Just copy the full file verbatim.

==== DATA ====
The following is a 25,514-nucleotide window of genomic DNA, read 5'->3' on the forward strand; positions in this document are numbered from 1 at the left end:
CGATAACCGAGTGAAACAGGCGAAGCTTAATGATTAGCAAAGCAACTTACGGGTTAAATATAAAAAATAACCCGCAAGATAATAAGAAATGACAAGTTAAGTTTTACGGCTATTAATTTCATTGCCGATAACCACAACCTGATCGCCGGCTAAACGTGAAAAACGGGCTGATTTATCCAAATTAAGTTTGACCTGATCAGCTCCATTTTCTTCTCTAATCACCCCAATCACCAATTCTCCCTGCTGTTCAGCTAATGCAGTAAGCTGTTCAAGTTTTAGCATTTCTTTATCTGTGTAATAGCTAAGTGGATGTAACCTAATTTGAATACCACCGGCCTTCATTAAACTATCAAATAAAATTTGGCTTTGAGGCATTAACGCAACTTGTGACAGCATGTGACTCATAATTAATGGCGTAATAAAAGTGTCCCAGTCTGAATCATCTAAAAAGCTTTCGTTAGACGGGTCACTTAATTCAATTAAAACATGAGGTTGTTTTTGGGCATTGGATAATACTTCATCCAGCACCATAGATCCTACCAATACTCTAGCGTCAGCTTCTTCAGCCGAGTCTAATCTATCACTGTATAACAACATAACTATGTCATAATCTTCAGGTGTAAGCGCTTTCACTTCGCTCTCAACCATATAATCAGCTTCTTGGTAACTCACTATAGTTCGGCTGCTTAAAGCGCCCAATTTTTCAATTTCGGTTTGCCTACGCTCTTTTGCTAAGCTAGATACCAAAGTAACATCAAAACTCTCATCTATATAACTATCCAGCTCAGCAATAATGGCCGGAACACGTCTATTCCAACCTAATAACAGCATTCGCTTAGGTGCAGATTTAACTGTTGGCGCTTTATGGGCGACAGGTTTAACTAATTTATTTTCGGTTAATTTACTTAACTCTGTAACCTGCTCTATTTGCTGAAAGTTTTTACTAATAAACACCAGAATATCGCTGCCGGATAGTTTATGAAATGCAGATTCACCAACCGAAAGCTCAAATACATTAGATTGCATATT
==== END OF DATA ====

The following is a 25,514-nucleotide window of genomic DNA, read 5'->3' on the forward strand; positions in this document are numbered from 1 at the left end:
CGATAACCGAGTGAAACAGGCGAAGCTTAATGATTAGCAAAGCAACTTACGGGTTAAATATAAAAAATAACCCGCAAGATAATAAGAAATGACAAGTTAAGTTTTACGGCTATTAATTTCATTGCCGATAACCACAACCTGATCGCCGGCTAAACGTGAAAAACGGGCTGATTTATCCAAATTAAGTTTGACCTGATCAGCTCCATTTTCTTCTCTAATCACCCCAATCACCAATTCTCCCTGCTGTTCAGCTAATGCAGTAAGCTGTTCAAGTTTTAGCATTTCTTTATCTGTGTAATAGCTAAGTGGATGTAACCTAATTTGAATACCACCGGCCTTCATTAAACTATCAAATAAAATTTGGCTTTGAGGCATTAACGCAACTTGTGACAGCATGTGACTCATAATTAATGGCGTAATAAAAGTGTCCCAGTCTGAATCATCTAAAAAGCTTTCGTTAGACGGGTCACTTAATTCAATTAAAACATGAGGTTGTTTTTGGGCATTGGATAATACTTCATCCAGCACCATAGATCCTACCAATACTCTAGCGTCAGCTTCTTCAGCCGAGTCTAATCTATCACTGTATAACAACATAACTATGTCATAATCTTCAGGTGTAAGCGCTTTCACTTCGCTCTCAACCATATAATCAGCTTCTTGGTAACTCACTATAGTTCGGCTGCTTAAAGCGCCCAATTTTTCAATTTCGGTTTGCCTACGCTCTTTTGCTAAGCTAGATACCAAAGTAACATCAAAACTCTCATCTATATAACTATCCAGCTCAGCAATAATGGCCGGAACACGTCTATTCCAACCTAATAACAGCATTCGCTTAGGTGCAGATTTAACTGTTGGCGCTTTATGGGCGACAGGTTTAACTAATTTATTTTCGGTTAATTTACTTAACTCTGTAACCTGCTCTATTTGCTGAAAGTTTTTACTAATAAACACCAGAATATCGCTGCCGGATAGTTTATGAAATGCAGATTCACCAACCGAAAGCTCAAATACATTAGATTGCATATT